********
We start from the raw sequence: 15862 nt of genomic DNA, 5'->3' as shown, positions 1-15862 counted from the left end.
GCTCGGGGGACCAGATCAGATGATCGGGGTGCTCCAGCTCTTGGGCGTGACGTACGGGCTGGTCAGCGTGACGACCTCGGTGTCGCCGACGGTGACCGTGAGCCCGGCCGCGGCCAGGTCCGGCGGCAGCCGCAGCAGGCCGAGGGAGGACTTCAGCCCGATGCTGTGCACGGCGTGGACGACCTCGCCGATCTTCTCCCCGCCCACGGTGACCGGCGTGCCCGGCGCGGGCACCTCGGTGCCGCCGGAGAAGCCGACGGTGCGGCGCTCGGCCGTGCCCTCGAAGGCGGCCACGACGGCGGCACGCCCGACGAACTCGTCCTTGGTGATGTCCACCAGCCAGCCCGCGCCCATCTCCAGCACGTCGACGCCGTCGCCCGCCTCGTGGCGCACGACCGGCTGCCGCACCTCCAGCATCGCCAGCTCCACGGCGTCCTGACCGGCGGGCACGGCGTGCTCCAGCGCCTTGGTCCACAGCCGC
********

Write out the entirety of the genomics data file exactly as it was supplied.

We start from the raw sequence: 15862 nt of genomic DNA, 5'->3' as shown, positions 1-15862 counted from the left end.
GCTCGGGGGACCAGATCAGATGATCGGGGTGCTCCAGCTCTTGGGCGTGACGTACGGGCTGGTCAGCGTGACGACCTCGGTGTCGCCGACGGTGACCGTGAGCCCGGCCGCGGCCAGGTCCGGCGGCAGCCGCAGCAGGCCGAGGGAGGACTTCAGCCCGATGCTGTGCACGGCGTGGACGACCTCGCCGATCTTCTCCCCGCCCACGGTGACCGGCGTGCCCGGCGCGGGCACCTCGGTGCCGCCGGAGAAGCCGACGGTGCGGCGCTCGGCCGTGCCCTCGAAGGCGGCCACGACGGCGGCACGCCCGACGAACTCGTCCTTGGTGATGTCCACCAGCCAGCCCGCGCCCATCTCCAGCACGTCGACGCCGTCGCCCGCCTCGTGGCGCACGACCGGCTGCCGCACCTCCAGCATCGCCAGCTCCACGGCGTCCTGACCGGCGGGCACGGCGTGCTCCAGCGCCTTGGTCCACAGCCGC